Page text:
5th June 2017
One year later:
Twelve months after securing one of the biggest deals in Shark Tank history, On The Go Sports founder Mick Spencer has revealed the deal never passed due diligence, but he and his business have continued to thrive regardless.
In May last year, the first episode of season two of popular pitching and investment reality TV show Shark Tank aired. First up in that episode was Spencer, who was seeking a $300,000 investment at 10% equity for his custom made, purpose driven sportswear manufacturing company.
After some negotiating, Spencer left the tank with the promise of a $600,000 investment under his belt, in exchange for a 30% joint equity stake to sharks Janine Allis, Steve Baxter and Andrew Banks.
At the time, Spencer told SmartCompany heading into the tank with a strong plan and an outcome in mind “really helped”, and with the investment, it was all about scaling the business.
“We spent the first four years building a really great business and building a foundation that’s really set up to grow,” he said.
However, speaking to SmartCompany this week, Spencer revealed the deal never went through. But he says the business has continued to grow and claims the business has increased its valuation by 250%. At the time his episode of Shark Tank was filmed, Spencer valued the business at $3 million.
“I gave the sharks a 20% discount on equity on the basis they invested their money within 30 days, and that they would donate a certain period of time each month to get connections on board and to use their name,” Spencer said.
“When we went into due diligence the deal was delayed, and there were gaps in the pitch and negotiations on set compared to what happened in real life.”
“As a founder, equity is everything”
Looking back, Spencer says he is “absolutely” happy with the decision. While Spencer declined to reveal how much revenue the business is generating, he says On The Go Sports has experienced revenue growth of 150% since the Shark Tank episode was filmed.
“If an investor put that amount of money into the business today, they would get around 5% equity,” he says.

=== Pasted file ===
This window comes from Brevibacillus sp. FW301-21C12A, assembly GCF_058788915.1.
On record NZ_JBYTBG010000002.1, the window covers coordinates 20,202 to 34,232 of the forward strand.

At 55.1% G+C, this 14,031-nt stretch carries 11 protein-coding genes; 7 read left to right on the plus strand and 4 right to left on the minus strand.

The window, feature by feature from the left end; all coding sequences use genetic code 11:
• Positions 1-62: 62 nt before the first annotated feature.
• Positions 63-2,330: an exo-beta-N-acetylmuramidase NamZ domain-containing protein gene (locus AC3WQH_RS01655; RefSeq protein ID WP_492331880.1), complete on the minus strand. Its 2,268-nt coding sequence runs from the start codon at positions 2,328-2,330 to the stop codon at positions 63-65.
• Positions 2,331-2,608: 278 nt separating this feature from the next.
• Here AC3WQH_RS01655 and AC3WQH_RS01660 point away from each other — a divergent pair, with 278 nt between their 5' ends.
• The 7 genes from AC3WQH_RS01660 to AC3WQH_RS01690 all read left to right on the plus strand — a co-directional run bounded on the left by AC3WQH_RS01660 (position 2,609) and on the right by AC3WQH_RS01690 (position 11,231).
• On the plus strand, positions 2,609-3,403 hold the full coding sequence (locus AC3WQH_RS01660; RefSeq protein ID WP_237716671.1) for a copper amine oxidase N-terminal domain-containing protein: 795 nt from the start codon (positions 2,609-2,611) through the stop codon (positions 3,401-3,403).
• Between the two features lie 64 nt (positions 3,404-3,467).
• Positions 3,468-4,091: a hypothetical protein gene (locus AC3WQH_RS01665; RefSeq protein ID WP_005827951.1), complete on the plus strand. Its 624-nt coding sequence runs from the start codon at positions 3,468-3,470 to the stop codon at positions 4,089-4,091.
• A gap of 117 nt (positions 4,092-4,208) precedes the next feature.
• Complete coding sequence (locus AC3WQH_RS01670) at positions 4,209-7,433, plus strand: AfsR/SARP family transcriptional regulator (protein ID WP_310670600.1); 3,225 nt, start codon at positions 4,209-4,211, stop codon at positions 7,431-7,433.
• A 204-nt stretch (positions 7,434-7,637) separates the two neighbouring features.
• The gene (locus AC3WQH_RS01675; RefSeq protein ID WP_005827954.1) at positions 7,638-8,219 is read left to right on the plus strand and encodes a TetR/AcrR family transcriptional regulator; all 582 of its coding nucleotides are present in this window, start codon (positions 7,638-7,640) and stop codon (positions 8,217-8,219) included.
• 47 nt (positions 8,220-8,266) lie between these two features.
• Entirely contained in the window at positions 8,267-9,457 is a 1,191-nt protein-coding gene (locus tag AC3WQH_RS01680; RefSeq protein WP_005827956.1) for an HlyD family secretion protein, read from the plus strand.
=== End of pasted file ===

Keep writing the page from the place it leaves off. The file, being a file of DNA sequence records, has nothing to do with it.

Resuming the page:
The experience has also taught him a lot about getting the right investors in the business, which is in the final stages of announcing a new capital partnership to drive future growth.
“It taught me that as a founder, equity is everything. The lipstick of the big deal was exciting, and it would have been nice to have them as shareholders, but we wanted to make sure our seed investors were totally aligned to the company’s values and vision,” Spencer says.
There’s another important upside of appearing on Shark Tank too, says Spencer; On The Go Sports received a huge amount of publicity thanks to the prominence of the deal, which Spencer says, for small businesses that’s sometimes “all you need”.
But despite the recognition the episode provided him, Spencer and his team have been working hard to grow the business and land new partnerships.
“A key message for founders here is something like Shark Tank is just one step in your journey. You don’t become a millionaire and retire in the Maldives because you’ve been on Shark Tank,” he says.
Over the last year, On the Go landed a number of key partnerships with sports associations such as Hockey Australia and produced collections in collaboration with cricketers such as Steve Waugh. The company’s Chinese manufacturer also purchased a small stake in the business.
For business owners and startup founders, Spencer believes it’s essential to bring in the right investors who fit well with the business, saying it’s about “understanding what success looks like for them as well as you”.
“Startups sometimes rely a lot on the capital provided by investors, but if you bring on people with too much equity in the early stage, you’re going to make some people very wealthy,” he says.
“Make sure you drive the deal as hard as possible, as every minute bit you give away now could mean less for you in the future.”.
One year later: Why On The Go Sports founder Mick Spencer turned down one of the biggest deals in Shark Tank history